Some years ago I was at the front end of dealing with a history of childhood sexual abuse. I was seeing a counselor and getting support from friends, but I still felt lost and defiled. This was the issue that plagued my mind each day as I spent time in prayer and Bible study.
I was reading through the New Testament, a familiar text to me by that stage of my life because I had worked for seven years as a writer and was now an editor of Bible study guides. But as the old, dark memories swirled in my soul, Jesus felt distant and cold to me.
I got to Matthew 8, where Jesus heals a man with leprosy. “Lord, if you are willing,” says the leper, “you can make me clean.” My leaden heart said, “Yes, Lord, if you are willing, you can make me clean!” But nothing happened. I was still terribly damaged goods.
Several weeks later I read the story of the leper again, this time in Mark 1. My prayer was, “Lord, why won’t you make me clean? You made the leper clean. Why not me?” Silence.
Then when I read again about Jesus healing the leper in Luke 5, I was close to despair. “Please, Lord. Touch me. Heal me.” Nothing.
About a month later I had finished the four Gospels and was making my way through Acts. Now even the apostles could do these miraculous healings. I was frustrated. Only the discipline of habit kept me turning the pages each day.
Acts 10 tells how the devoutly Jewish Simon Peter began to entertain the outrageous notion that the gospel might be for Gentiles as well as Jews. Peter was doing his normal noonday prayer time when he fell into a trance. He saw a vision of a sheet being let down to earth. The sheet was full of animals that the Old Testament said were unclean for Jews to eat. A voice told him, “Get up, Peter. Kill and eat.”
“Surely not, Lord!” Peter replied. “I have never eaten anything impure or unclean” (verses 13-14).
The voice answered back, “Do not call anything impure that God has made clean” (verse 15).
I held my breath. The verse was about the Gentiles, of course, but I also heard it as a word from God to me. It struck me that after all these months I had been asking him to heal and change me, he was saying he did that years ago. I wasn’t unclean! I was a full member of his family! This was a turning point in my recovery.
Life Change Requires Consistent Reading of God’s Word
Many of us get bored or frustrated about reading the Bible every day—or we feel we are too busy. We want each day’s encounter with the Scriptures to be life changing. But that’s not how it works. Revelation comes as we take in the big, overall story of the Bible day after day.
“But wait,” you say. “I try to read the Bible, but I don’t know what’s going on.” That’s okay; nobody does when they first get started. The good news is that help is readily available. There are some great commentaries on the market, and the free resources on the Internet are truly amazing. You can find pictures of the Sea of Galilee on Wikipedia, along with information about how big the lake is. You can find the definition of key words from Paul’s letters like justification and righteousness. You can look up people’s names.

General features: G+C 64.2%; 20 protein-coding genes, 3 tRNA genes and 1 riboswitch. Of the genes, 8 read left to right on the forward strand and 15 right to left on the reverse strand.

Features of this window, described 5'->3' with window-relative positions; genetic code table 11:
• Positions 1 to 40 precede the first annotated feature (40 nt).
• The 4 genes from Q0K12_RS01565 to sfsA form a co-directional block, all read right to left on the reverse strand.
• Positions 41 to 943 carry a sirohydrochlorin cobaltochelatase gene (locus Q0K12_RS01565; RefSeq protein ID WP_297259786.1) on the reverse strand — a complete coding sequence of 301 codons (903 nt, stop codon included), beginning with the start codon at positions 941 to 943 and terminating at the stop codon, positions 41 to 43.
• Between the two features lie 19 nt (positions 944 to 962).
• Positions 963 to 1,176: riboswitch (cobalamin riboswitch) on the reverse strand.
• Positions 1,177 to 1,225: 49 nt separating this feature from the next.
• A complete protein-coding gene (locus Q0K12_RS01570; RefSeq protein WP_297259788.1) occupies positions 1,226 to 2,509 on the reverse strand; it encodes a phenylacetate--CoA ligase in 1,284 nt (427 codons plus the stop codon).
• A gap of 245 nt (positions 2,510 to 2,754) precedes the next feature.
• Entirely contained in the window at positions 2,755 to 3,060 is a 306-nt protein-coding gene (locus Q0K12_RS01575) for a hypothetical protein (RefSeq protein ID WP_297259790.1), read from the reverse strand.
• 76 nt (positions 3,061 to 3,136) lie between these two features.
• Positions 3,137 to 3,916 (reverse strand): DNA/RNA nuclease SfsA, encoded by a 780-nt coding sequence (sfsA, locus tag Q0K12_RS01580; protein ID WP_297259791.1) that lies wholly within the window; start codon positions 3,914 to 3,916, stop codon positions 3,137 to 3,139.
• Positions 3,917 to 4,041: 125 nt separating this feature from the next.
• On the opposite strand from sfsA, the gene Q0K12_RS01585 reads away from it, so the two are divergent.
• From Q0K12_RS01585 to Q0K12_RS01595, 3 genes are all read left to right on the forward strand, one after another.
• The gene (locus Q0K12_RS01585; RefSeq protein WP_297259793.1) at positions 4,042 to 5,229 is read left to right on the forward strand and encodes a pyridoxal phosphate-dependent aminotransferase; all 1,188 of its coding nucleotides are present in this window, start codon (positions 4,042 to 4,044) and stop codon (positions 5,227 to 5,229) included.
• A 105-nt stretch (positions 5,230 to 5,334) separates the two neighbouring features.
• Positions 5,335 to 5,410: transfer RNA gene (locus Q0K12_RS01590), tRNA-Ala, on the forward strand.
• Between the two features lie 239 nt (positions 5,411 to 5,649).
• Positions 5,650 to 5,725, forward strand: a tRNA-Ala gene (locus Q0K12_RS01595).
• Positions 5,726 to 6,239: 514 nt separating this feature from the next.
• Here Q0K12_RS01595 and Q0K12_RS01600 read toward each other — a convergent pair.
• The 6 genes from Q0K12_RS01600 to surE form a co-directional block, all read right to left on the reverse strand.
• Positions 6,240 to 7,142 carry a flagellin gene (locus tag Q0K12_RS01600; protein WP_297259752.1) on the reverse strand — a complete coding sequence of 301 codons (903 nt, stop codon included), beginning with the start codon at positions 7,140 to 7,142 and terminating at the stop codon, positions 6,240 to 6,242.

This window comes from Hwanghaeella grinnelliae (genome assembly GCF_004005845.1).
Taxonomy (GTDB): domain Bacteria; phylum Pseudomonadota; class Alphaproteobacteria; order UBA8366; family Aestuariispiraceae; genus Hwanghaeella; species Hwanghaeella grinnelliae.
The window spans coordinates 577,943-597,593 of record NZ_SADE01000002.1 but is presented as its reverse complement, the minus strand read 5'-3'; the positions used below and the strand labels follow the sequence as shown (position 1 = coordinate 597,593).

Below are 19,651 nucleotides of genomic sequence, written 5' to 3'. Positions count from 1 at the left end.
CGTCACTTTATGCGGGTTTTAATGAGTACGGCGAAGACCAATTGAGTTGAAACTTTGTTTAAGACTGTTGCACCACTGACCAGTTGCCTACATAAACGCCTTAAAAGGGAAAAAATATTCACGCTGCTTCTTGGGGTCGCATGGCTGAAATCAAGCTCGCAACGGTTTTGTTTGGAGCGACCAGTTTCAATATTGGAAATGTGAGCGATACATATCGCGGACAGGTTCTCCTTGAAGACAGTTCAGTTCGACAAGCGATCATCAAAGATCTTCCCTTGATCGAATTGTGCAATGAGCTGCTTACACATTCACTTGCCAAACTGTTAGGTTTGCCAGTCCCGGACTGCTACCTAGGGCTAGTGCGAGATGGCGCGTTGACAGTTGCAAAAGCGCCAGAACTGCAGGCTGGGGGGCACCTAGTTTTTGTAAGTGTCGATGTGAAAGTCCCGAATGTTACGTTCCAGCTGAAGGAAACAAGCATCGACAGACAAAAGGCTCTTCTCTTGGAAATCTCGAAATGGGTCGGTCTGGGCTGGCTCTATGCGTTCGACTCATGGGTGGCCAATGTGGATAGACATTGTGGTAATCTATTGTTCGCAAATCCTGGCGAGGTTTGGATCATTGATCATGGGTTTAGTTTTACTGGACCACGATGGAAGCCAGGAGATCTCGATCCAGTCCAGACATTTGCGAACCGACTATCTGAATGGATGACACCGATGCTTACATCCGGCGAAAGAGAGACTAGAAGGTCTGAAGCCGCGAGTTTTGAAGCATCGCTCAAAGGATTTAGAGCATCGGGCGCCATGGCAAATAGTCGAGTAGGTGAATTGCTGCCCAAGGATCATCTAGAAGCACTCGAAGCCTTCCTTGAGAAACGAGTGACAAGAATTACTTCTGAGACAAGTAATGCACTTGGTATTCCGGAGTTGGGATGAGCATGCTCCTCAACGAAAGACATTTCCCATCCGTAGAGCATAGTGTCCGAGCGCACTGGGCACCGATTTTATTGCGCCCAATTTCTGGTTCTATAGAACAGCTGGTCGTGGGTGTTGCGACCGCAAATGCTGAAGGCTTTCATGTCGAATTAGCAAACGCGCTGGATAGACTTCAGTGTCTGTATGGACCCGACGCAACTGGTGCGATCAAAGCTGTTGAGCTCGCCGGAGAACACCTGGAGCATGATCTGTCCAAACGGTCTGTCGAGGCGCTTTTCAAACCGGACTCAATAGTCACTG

Treat it as an adventure of discovery. There’s no rush to get through a book—you can take small chunks at a time and investigate them so that you understand what’s being said.
I’m a big believer in going through a whole book rather than jumping around to isolated verses. That’s because the stories were written as whole stories, and the letters were written as whole letters. The individual verses are in the context of paragraphs, and it’s important to follow the train of thought.
If that seems daunting to you, it doesn’t have to be. If you’re new to Bible study, start with books of stories, such as the Gospels, Acts, Genesis, Ruth, Esther, Nehemiah. (Don’t get bogged down in the genealogies in Genesis—the point of them is that all of those people in the family lines matter to God, even when they aren’t directly in the lineage of the promised Savior. Likewise, the genealogy at the beginning of Matthew’s Gospel is meant to show that Jesus was a descendant of David and Abraham, as the prophecies had promised.)
I truly believe that the reason Acts 10:15 hit home for me was that I was consistently in the Word of God, seeking to wrestle with God in a living relationship. It wasn’t a thrilling encounter every day, but by sticking with it diligently, day after day, the groundwork was laid for a significant breakthrough.
Karen Lee-Thorp is the author of several books and over a hundred Bible study guides, including the LifeChange Bible study series. Each study walks you through a book of the Bible with questions, commentaries, and activities designed to nurture a life-changing encounter with God’s Word. Former senior editor at NavPress, Karen is currently a freelance writer living in California.
- What do you learn about God’s character from Karen’s personal story?
- How does Karen’s approach to Bible reading compare to your own? Why?
- How can you apply this story to your life… today… this week?
LifeChange: the Book of Acts by The Navigators
Trusting God by Jerry Bridges
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